In what was supposed to be a defining game for Nebraska, the Huskers failed to be competitive against No. 6 Ohio State and were blown out 62-3, the second-largest margin of defeat in program history.
Even before senior QB Tommy Armstrong’s horrific injury that took him out of the game, Ohio State dominated Nebraska in every facet.
Here are five things we learned about the Huskers on Saturday.
- Nebraska isn’t as good as once thought.
It’s clear the quips, the jokes, the overall scoffing at Nebraska’s 7-0 start were justified.
With the 62-3 loss, Nebraska showed it still has a long way to go to get to the caliber of Ohio State. Or Wisconsin. Or any high-ranking team in the country.
After Armstrong’s first throw of the day turned into a pick-six, Nebraska struggled to be competitive.
It was out-gained 590 to 204. Ohio State had 34 first downs compared to Nebraska’s nine. The Buckeyes averaged 6.9 yards per play, Nebraska 3.6.
Nebraska didn’t look like the No. 10 team in the country. It hardly looked like the No. 10 team in the Big Ten.
- Nebraska still can’t win the big game.
Bo Pelini was fired for not being able to win the big games. Director of Athletics Shawn Eichorst said that specifically in the press conference announcing Pelini’s release.
In coach Mike Riley’s first two meaningful games, at Wisconsin and at Ohio State, he is 0-2.
Nebraska was close last week in an overtime loss at Wisconsin, but the next step, at Ohio State, was too much for Nebraska.
Years after the illustrious Tom Osborne and Frank Solich years, Nebraska continues to look for a program-defining win that will change the narrative.
- Nebraska’s defense isn’t what we thought.
Ohio State did whatever it wanted on offense Saturday.
The Buckeyes did not punt all night. They scored on every possession. QB J.T. Barrett was never pressured. Nebraska’s tackling was atrocious. Two Ohio State running backs averaged more than 7 yards per carry.
Not one positive thing came out of the Blackshirts on Saturday.
The game was over at halftime, and it wasn’t because Armstrong got injured. It was because Nebraska’s defense was non-existent.
- Tommy Armstrong is a warrior.
We’ve known it for a while. But watching Armstrong run back onto the field after being knocked unconscious earlier in the game solidified Armstrong’s legend as the leader who won’t quit.
- Nebraska likely won’t make it to Indianapolis.
With its win over Northwestern and Nebraska’s loss, Wisconsin now takes control of the Big Ten West. Nebraska will have to win out, and Wisconsin will have to lose again, which isn’t likely.
The Badgers have Illinois, Purdue and Minnesota left on their schedule. Nebraska’s best bet is for Minnesota to upset Wisconsin the same weekend Nebraska plays Iowa.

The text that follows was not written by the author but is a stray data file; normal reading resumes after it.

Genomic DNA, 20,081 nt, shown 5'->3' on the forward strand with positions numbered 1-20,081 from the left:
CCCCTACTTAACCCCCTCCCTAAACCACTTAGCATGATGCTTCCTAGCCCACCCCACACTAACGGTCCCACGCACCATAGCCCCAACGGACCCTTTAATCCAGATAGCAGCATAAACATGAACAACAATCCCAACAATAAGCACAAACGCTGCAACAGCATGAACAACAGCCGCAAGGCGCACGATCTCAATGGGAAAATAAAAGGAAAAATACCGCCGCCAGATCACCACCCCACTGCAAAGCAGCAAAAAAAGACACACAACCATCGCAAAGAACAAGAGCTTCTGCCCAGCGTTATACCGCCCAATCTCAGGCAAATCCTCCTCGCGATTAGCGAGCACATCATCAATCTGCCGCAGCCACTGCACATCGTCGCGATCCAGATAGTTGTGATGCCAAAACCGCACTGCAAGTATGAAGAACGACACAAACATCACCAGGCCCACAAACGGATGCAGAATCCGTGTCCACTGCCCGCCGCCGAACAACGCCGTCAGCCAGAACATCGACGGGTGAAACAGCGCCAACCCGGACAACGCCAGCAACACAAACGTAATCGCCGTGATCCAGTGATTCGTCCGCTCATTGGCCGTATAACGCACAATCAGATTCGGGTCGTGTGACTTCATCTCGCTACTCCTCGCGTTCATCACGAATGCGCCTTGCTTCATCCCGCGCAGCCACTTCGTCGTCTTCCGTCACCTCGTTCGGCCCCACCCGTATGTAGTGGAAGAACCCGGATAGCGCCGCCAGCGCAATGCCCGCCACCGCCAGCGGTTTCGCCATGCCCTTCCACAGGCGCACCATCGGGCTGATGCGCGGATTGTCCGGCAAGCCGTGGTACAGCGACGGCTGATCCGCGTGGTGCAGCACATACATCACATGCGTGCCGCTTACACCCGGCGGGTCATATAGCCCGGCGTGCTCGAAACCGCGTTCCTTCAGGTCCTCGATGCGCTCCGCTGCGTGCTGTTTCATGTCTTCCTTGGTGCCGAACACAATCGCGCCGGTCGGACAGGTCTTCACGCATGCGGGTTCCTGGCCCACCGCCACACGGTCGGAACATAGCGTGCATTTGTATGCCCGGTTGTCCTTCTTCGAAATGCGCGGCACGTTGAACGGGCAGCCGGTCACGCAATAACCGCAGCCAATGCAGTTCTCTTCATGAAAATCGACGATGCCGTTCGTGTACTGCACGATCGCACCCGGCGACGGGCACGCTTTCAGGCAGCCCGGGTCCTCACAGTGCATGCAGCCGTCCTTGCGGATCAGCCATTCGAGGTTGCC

But the way Wisconsin has been playing, it doesn’t seem likely it’ll lose. And if Nebraska plays like it did on Saturday, it won’t win out.
Ohio State was 7 of 8 on third downs in the first half, which led to 31 first-half points.
The Buckeyes ended up 11 of 15 for the game on third downs.
Ohio State did not punt all evening. That’s domination.
We learned a team can go an entire 60 minutes and not have one thread of a silver lining.
What does Nebraska do at quarterback?
It’s not known if Armstrong will be good to go next week.
Which means Ryker Fyfe is the assumed starter. Fyfe was 5-of-18 passing for 52 yards on Saturday.
Behind Fyfe is freshman Patrick O’Brien, who is on pace to redshirt this year.
The question becomes: does Nebraska go with Fyfe, or does it let O’Brien have a shot as the starter?
It seems silly to burn a redshirt this far into the season, but Fyfe didn’t play particularly well on Saturday. Could O’Brien salvage a win against 7-2 Minnesota? Or start the rest of the year, if Armstrong is out for the season?
And if Nebraska doesn’t want to trot out O’Brien and burn his redshirt, what happens if Fyfe gets hurt? Who plays quarterback? Zack Darlington?
What it means
Nebraska re-applied paint to the reputation that it can’t win big games, can’t win in prime time, and can’t get over the hump.
Nebraska is 7-2 and doesn’t have much of a chance of making it to Indy.
This loss means Nebraska isn’t better now than it was a year ago. It’s not a program ready to compete for national titles or a conference championship. It’s still a program trying to figure out how to get over the hump.